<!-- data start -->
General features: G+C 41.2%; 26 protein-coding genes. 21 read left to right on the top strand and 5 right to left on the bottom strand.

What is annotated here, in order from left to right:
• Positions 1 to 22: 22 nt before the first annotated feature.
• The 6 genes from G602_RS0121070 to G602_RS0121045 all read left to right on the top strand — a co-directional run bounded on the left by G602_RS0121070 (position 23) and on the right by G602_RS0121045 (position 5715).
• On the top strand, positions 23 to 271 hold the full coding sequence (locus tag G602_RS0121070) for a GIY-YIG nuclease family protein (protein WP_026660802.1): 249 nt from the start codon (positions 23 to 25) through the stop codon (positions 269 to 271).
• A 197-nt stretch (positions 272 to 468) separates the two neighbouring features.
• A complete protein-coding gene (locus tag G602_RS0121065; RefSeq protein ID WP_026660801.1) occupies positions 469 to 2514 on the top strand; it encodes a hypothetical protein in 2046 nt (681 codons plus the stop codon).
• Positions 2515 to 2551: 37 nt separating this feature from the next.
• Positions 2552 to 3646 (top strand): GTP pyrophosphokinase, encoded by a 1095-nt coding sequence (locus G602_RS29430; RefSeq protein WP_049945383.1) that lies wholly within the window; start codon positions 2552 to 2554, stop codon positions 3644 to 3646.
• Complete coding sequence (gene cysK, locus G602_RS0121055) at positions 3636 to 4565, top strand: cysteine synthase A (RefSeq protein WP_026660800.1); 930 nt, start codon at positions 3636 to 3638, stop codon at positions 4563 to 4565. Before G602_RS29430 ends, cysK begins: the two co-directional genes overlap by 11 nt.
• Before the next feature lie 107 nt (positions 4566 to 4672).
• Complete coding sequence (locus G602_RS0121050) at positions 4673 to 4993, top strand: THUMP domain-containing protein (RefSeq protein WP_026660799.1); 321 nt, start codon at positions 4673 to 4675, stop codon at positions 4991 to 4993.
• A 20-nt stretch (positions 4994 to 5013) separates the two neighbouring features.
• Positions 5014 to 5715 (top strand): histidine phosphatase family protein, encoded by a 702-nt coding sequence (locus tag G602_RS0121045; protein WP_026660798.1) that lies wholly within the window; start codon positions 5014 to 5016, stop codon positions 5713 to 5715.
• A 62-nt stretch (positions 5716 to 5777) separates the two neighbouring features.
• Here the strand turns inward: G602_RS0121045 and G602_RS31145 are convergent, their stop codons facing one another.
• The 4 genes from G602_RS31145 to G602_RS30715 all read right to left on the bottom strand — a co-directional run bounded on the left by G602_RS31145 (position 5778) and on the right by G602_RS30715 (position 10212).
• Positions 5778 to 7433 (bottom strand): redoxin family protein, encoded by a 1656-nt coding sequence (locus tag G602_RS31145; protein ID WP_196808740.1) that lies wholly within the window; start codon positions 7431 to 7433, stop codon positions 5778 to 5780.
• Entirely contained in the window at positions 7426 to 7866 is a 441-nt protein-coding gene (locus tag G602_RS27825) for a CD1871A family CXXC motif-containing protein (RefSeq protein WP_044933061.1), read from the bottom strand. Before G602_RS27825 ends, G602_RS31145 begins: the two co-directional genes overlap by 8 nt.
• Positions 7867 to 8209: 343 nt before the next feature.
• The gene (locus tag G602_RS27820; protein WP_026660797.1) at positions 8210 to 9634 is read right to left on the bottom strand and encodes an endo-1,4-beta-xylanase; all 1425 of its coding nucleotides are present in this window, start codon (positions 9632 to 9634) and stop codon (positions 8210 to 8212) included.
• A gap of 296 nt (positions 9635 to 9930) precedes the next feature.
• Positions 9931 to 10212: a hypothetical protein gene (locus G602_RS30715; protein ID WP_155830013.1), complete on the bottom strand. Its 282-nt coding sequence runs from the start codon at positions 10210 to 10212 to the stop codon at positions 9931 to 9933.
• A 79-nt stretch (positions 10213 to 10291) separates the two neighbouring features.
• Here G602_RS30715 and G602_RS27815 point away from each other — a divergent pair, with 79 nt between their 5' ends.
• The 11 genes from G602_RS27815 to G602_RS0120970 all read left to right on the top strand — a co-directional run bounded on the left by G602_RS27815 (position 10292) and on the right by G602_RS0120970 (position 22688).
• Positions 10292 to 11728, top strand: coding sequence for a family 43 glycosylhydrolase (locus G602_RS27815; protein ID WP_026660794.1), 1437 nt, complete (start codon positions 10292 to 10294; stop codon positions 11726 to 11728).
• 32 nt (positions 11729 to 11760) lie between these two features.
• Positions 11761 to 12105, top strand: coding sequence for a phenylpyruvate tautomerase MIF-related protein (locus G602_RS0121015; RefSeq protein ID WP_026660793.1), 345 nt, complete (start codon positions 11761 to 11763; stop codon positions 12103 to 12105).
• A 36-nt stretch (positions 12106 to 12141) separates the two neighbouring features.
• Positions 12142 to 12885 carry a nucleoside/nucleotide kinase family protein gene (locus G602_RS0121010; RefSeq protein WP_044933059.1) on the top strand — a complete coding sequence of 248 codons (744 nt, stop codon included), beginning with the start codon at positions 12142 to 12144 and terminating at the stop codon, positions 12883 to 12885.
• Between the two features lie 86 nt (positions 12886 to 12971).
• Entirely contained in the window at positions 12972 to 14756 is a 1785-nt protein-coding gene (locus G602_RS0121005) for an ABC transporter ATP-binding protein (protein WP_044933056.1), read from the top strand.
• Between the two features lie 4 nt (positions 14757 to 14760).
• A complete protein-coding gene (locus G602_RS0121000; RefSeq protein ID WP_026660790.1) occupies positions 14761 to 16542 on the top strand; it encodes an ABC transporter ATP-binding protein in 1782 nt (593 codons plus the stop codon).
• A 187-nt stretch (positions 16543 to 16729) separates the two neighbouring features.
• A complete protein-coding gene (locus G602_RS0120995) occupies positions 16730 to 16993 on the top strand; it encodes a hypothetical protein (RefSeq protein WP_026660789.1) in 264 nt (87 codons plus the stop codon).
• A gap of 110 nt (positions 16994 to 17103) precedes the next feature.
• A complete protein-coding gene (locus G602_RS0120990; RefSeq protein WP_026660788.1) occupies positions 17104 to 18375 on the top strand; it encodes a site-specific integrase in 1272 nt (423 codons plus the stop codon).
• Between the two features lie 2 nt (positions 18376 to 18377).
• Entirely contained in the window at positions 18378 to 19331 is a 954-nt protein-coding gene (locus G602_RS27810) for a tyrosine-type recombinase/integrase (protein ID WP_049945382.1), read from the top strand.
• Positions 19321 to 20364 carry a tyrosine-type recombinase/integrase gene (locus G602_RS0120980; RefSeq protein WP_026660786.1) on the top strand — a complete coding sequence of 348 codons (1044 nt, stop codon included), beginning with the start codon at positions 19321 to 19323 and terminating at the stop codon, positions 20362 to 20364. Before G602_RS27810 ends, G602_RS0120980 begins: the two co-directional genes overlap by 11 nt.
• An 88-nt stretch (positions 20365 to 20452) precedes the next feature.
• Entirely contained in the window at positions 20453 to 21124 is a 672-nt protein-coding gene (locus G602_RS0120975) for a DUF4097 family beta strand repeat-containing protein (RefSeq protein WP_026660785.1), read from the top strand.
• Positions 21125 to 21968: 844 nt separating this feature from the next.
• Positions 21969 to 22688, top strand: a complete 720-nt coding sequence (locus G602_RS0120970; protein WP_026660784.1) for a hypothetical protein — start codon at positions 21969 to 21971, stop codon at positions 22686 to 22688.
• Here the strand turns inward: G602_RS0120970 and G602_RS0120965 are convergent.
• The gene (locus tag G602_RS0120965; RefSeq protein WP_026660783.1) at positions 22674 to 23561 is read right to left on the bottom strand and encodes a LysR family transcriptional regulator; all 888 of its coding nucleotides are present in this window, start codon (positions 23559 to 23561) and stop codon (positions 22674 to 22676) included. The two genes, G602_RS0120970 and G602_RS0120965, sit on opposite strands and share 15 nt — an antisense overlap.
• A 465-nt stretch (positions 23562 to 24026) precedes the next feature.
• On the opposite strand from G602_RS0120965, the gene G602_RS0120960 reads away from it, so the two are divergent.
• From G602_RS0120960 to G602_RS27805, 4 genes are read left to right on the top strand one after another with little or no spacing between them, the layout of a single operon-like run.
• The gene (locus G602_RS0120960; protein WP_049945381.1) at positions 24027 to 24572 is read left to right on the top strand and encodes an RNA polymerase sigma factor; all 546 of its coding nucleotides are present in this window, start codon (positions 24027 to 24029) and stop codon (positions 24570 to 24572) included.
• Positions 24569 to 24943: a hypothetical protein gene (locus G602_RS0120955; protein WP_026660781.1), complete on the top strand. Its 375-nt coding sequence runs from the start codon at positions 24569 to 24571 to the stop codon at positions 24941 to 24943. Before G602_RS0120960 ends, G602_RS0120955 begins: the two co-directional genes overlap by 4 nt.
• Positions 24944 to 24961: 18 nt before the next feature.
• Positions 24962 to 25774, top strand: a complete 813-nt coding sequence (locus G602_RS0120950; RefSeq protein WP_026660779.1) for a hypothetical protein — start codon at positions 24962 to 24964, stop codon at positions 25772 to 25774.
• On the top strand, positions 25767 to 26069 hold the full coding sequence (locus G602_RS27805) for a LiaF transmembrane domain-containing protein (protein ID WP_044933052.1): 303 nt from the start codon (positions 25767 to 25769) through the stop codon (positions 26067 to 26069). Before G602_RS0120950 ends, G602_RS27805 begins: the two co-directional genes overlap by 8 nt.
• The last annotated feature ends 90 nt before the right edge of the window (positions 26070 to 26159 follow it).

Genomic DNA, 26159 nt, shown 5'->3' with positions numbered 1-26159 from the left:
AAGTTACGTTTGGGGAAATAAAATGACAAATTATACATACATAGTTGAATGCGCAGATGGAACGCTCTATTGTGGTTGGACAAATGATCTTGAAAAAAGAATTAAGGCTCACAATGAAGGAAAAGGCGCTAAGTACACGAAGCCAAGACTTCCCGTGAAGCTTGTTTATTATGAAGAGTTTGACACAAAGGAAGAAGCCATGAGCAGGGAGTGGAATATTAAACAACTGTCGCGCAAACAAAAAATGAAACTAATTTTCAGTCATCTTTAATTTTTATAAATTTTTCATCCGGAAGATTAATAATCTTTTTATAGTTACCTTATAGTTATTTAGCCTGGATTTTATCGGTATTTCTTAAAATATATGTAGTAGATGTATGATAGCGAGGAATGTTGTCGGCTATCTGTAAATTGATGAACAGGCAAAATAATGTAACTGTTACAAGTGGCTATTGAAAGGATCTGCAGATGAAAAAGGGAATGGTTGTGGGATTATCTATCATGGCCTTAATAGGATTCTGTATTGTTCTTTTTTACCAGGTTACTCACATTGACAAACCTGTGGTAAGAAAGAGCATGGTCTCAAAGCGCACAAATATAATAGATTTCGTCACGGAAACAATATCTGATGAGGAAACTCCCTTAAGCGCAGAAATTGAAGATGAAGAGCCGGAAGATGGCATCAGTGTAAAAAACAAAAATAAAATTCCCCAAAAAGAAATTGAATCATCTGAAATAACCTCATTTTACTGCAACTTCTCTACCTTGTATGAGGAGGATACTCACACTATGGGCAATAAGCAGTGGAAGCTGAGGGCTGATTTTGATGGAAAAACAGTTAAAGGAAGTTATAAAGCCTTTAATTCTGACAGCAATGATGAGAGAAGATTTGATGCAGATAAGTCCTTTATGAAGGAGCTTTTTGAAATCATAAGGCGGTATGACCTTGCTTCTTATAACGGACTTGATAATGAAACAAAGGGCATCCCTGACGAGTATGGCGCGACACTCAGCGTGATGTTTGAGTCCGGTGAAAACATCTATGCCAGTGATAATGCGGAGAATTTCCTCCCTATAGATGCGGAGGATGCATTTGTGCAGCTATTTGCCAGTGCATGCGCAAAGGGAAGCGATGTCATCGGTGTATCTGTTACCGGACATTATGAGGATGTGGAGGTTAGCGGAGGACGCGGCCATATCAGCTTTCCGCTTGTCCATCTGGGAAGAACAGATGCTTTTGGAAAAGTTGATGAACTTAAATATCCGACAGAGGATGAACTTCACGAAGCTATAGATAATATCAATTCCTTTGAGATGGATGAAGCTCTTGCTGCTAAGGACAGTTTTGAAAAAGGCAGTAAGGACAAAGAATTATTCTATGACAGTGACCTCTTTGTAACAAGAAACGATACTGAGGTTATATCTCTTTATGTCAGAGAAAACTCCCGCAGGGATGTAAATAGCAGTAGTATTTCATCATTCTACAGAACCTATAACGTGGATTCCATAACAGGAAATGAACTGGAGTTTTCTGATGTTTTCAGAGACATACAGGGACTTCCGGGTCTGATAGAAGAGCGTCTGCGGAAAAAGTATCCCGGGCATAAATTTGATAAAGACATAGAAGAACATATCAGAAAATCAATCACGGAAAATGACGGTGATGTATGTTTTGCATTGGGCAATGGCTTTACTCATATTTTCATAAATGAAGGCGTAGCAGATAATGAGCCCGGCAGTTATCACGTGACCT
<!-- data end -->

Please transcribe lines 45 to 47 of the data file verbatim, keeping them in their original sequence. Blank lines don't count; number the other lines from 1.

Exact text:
• Positions 21125 to 21968: 844 nt separating this feature from the next.
• Positions 21969 to 22688, top strand: a complete 720-nt coding sequence (locus G602_RS0120970; protein WP_026660784.1) for a hypothetical protein — start codon at positions 21969 to 21971, stop codon at positions 22686 to 22688.
• Here the strand turns inward: G602_RS0120970 and G602_RS0120965 are convergent.